Senior Research Officer, Kenya Medical Research Institute
Determining the value of prospective contact investigation of household members of patients with D
In 2016, globally, 10.4 million cases of TB were reported, of these 1.4 million (14%) died. A quarter of these cases and deaths occurred in Africa. One million children developed TB and 14% of them died from the disease. In 2014, there were 89,294 TB cases in Kenya, majority of whom 3355 (3.8%) and 2254 (2.5% ) were from Kisumu and Siaya Counties respectively. The region also had the highest HIV prevalence in the country of 15% against the country’s average of 5.6%. Kenya’s TB Case Detection rate was 80%. TB infection is acquired via inhalation or ingestion of Mycobacteria. Only 5-15% of TB infections will develop into disseminated disease. Children, persons in close contact with TB patients and immune-compromised persons are at risk of disease infection and progression. A person with active TB can infect up to 15 persons a year through close contact. Symptoms of TB can be mild for several months leading to delays in seeking care increasing the risk of TB transmission. TB programs should detect all cases of TB through active tracing and screening of close contacts of TB patients to enable early initiation of treatment. However, in Kenya, contact invitation rather than contact investigation is the norm and demographic information for contacts of TB cases is rarely documented. This study aimed to determine the yield of Contact Investigation in childhood TB control at TB clinics located Kisumu and Siaya Counties of the former Nyanza province, which represent high TB burden regions in urban and rural areas respectively. The specific objectives are to determine, the yield of contact investigation in comparison with contact invitation, identify risk factors for infection after an exposure, the uptake and completion rate of IPT, and to describe challenge of conducting contact investigation among children aged 0-5 years through a prospective cohort study. Contacts of index cases were screened using a symptom screen, Tuberculin Skin test and Chest X rays upon recruitment. Key variables collected included demographic information, relationship to index case, clinical information for index cases and contacts, sleeping arrangements, and housing characteristics.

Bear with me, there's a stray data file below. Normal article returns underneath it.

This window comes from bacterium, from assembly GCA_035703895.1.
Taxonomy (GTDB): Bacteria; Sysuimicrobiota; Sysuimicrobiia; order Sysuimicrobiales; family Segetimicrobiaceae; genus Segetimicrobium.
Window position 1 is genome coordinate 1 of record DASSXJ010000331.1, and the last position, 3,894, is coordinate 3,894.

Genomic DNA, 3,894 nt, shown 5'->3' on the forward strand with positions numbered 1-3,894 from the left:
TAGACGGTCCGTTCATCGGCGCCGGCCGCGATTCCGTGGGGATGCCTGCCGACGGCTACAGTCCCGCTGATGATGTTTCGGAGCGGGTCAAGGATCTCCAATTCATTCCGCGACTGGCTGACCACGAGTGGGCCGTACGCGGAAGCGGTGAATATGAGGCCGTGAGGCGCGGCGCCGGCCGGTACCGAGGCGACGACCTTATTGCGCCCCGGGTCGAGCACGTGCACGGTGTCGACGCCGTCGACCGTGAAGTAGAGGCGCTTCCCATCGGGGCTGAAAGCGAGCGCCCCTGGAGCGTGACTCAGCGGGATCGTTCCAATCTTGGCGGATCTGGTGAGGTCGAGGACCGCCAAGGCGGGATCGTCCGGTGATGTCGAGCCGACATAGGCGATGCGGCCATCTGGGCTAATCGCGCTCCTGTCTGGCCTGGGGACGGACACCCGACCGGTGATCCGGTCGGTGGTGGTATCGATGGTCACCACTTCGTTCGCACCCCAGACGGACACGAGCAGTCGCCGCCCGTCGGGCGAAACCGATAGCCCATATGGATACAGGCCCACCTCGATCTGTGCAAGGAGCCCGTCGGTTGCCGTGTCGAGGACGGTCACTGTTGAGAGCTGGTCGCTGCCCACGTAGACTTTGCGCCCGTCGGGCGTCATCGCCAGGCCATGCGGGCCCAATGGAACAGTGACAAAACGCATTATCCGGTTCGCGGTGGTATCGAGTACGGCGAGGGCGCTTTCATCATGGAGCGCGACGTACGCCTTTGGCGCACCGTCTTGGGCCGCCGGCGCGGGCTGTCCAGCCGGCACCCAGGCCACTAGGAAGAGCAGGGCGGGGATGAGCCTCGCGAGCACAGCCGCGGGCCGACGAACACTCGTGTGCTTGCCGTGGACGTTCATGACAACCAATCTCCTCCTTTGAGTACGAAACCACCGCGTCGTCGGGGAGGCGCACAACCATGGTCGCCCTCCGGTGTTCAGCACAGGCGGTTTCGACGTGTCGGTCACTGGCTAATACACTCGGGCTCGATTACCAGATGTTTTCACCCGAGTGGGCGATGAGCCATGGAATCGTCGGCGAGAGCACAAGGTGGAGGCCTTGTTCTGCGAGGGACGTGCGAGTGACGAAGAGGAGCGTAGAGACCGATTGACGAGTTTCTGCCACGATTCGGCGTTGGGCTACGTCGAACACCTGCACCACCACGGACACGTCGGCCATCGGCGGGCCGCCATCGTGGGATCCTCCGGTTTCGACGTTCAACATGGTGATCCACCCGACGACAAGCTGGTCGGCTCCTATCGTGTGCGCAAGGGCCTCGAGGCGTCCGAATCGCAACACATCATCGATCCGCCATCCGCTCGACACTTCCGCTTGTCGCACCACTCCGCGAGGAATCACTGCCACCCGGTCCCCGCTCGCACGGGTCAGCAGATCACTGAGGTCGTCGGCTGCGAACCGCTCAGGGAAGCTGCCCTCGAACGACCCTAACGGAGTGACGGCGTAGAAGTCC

Abstract: To assess the prevalence of pulmonary tuberculosis among first-degree relative (FDR) contacts not living with tuberculosis (TB) cases.A cross-sectional analysis of household contacts living with an index TB case and FDR contacts living outside of households in Kampala, Uganda, is presented.A total of 177 contacts (52 FDRs and 125 index household contacts) of 31 TB cases were examined. Compared with index household contacts, FDR contacts were older, more likely to be TB symptomatic (50% vs 33%), had a higher percentage of abnormal chest X-rays (19% vs 11%), sputum smear positive (15% vs 5%), and many similar epidemiologic risk factors, including HIV infection (13% vs 10%). Contact groups had similar pulmonary tuberculosis prevalence: 9.6% in FDR vs 10.4% in index household contacts and similar Mycobacterium tuberculosis infection: 62% in FDR vs 61% in index households.TB is common among FDR contacts. High TB prevalence justifies targeting FDRs during household contact investigations. Combining TB active-case finding among FDR contacts with household contact investigation in low-income setting is feasible. This should be part of national TB control program strategies for increasing TB case-detection rates and reducing community TB transmission and death.
Pub.: 29 Oct '15, Pinned: 17 Aug '17